Betting on Reality TV Shows Gets a Boost as Rita Ora Leaves The X Factor

TAGs: cyber-terrorists, UK prison staff

 Bookmakers will be rubbing their hands as Rita Ora’s departure from the X Factor hot seat once again pushes the reality TV genre in front of millions of working class families who will one day become their bread and butter.

Betting on Reality TV Shows Gets a Boost as Rita Ora Leaves The X FactorSwitch on the news today.

What are the headlines that greet you?

Is it another nuclear threat from the North Koreans? Has another part of our beautiful world been bombed? Has someone hacked their wife’s head off and tried to flush it down the toilet?


Is your local rag running with the story that the X Factor is running dangerously low on judges after Rita Ora quit after only one year in the hot seat? That’s what I am reading as I drink my warm lemon water laced with turmeric.

The 25-year old singer and actress, from London, is leaving to focus on her music career and her role in the Fifty Shades of Grey sequel. Ora was the winning judge last season after she guided Louisa Johnson to victory. Her decision to quit leaves Simon Cowell as the only remaining 2015 judge after BBC1 Radio Presenter Nick Grimshaw and the smoking hot Cheryl Ann Fernandez-Versini (aka Chery Tweedy, aka Cheryl Cole, could be aka Cheryl Payne) both left earlier this year.

I like ogling at photo’s of Cheryl Ann whatshername but there is a professional angle to my interest in the show. Ora’s decision to leave is big business for the gambling industry, and here’s why?

Is Reality TV is Gambling’s Gateway Drug?

At the peak of its powers circa 2010 ITV’s X Factor was pulling in 14 million viewers. I don’t own a television today. However, back in the day, I was an avid X Factor fan. A Saturday evening curled up on the couch, eating take away, and crying my eyes out as I watched stars being born, was heavenly.

And why was I crying my eyes out?

I was born and raised on a council estate in Reddish, Stockport. One of four children, I was the type of kid who had nuts and an apple in my stocking at Christmas. I am a working class lad and for as long as I can remember I have had a working class attitude.

I am an underdog, and I gravitate towards underdogs. I can feel their fight. I can feel their self-loathing. I can feel their desire to prove people wrong. Shows like the X Factor create the most amazing platforms to make working class people’s dreams come true. That’s why I love it.

Gambling had strong roots in working class behaviour. It’s right up there with a pint of ale as a way of letting your hair down after 12 hours in the pit, factory, or whatever shit hole you had to bump and grind to put a roof over your families head.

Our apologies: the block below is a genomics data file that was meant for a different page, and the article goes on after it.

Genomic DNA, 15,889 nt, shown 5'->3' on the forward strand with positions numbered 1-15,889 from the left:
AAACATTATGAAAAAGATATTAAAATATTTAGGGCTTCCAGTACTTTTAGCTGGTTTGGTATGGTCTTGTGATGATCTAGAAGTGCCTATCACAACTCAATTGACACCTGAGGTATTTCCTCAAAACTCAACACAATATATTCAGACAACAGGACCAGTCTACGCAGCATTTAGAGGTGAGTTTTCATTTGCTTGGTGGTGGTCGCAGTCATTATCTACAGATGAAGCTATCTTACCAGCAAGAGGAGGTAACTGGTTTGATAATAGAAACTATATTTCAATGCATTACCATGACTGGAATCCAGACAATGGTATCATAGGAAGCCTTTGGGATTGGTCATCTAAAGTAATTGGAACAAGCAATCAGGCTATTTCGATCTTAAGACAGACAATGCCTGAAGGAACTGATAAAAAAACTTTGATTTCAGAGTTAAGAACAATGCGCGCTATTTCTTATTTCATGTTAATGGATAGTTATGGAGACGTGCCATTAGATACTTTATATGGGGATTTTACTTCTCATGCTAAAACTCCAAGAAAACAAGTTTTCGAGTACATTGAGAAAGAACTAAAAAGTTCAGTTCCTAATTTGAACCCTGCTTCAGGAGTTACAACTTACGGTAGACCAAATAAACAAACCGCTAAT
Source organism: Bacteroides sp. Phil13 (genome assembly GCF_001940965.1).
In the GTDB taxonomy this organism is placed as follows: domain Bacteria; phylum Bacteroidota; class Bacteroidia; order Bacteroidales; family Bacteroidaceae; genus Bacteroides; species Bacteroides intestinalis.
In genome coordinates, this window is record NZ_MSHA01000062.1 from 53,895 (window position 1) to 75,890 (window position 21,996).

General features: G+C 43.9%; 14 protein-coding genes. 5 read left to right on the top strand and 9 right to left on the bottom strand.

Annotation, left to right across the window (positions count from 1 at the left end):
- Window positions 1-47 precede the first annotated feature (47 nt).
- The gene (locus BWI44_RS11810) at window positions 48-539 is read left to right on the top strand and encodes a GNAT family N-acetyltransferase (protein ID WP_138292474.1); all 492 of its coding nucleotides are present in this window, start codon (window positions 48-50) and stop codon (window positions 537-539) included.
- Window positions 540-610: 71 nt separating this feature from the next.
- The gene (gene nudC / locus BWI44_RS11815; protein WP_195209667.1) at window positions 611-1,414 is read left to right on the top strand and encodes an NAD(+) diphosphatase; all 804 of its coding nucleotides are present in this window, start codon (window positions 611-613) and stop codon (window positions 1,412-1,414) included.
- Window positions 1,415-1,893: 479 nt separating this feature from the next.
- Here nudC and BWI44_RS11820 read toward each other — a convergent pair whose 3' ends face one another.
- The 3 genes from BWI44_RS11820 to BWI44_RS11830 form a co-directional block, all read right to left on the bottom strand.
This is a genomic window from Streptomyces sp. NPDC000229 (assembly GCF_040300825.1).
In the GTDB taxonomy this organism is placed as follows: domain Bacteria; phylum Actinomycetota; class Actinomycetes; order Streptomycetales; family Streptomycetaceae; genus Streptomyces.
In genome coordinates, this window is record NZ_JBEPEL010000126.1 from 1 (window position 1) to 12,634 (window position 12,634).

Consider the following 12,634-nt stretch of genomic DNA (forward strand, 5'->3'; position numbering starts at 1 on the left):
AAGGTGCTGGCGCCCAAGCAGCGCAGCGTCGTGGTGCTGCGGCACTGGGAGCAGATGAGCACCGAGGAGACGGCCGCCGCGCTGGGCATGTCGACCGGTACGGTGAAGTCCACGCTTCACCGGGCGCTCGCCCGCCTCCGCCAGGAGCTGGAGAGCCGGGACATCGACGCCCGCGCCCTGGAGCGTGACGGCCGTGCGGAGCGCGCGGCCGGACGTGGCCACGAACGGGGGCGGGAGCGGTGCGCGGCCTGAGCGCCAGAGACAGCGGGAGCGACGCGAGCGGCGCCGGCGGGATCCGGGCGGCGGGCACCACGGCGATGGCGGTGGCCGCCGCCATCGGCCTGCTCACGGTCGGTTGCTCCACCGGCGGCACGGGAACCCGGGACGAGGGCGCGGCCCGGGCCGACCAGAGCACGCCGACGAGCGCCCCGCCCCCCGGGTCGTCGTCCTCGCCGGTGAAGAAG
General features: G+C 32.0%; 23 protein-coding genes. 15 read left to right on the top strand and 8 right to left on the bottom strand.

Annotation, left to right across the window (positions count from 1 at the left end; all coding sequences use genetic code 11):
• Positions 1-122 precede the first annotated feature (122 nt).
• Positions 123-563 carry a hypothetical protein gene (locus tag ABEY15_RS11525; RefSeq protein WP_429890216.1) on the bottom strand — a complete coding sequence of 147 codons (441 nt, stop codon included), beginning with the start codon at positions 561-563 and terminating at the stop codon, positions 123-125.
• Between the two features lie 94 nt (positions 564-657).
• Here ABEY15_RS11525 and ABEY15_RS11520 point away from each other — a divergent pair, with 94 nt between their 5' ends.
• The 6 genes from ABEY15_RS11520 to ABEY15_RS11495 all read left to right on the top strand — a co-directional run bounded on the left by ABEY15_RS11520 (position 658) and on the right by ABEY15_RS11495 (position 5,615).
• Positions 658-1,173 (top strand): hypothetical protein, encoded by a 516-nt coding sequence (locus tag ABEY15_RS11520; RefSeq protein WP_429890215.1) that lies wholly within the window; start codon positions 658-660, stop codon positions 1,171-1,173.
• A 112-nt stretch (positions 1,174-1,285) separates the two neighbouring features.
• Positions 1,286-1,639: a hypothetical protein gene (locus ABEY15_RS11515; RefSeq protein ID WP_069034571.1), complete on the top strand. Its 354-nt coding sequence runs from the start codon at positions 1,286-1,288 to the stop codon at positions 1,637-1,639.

And this is why the X Factor is important to the gambling industry. Of those 14 million viewers a majority of them will be the working class.  They will be fans for life. The finals become as part of the Christmas festivities as Rudolph. And, of course, they will have a little flutter on the outcome.

The bookies understand this. They thrive on this. And when Rita Ora decides she is going to quit, or show off her stocking and suspenders when dancing in a club; or when Cheryl whatshername shacks up with a former contestant half her age, the show keeps hogging the headlines and the punters keep punting.

It’s Not Really Betting…Is It?

I liken the reality TV bettors to the lottery bettors. The people who don’t see what they are doing as gambling. Instead, it’s a harmless bit of fun that all of their friends partake in. It’s a family thing like the annual horse bet on the Grand National.  Barriers break. Taboos don’t exist.

Reality TV shows are like gateway drugs for betting companies. Gambling is fun. 14 million people? Now that’s a lot of fat juicy lips waiting to get snagged. One minute you are betting on Louisa Johnson to win the X Factor, and the next minute you are having a little flutter on the FA Cup Final while you are there.

The markets have widened over the years. You can bet on the winner, but there are weekly elimination markets. The betting exchanges also open up the opportunity for punter to compete against punter, and there are some people making serious money from this game alongside the millions of households who are having a flutter to increase the level of interest in their Saturday night entertainment.

Before I threw in the towel, I used to make a decent profit from betting on Reality TV shows. Contestants like Jedward, Chico, and Wagner were profitable bets for me because while it was evident, they were terrible, they were stealing the tabloid headlines, drumming up the underdog story every week, and Cowell and co would do everything in their power to keep them involved to drive ratings.

And those dreams?

They do come true.

In 2010, when 14 million peeps were tuning in each weekend, Niall Horan, Harry Styles, Liam Payne, Louis Tomlinson, and Zayn Malik, all failed to make it through to the finals. Then in a stroke of genius, Simon Cowell pulled them together and suggested they create a group because that particular category was soft that year.

One Direction was born.

Today, it’s estimated the band went on to make over £100 million as a group, and 22-year old Payne, is spending his nights rolling around in the hay with Cheryl whatsername, and I would have never have bet on that.


views and opinions expressed are those of the author and do not necessarily reflect those of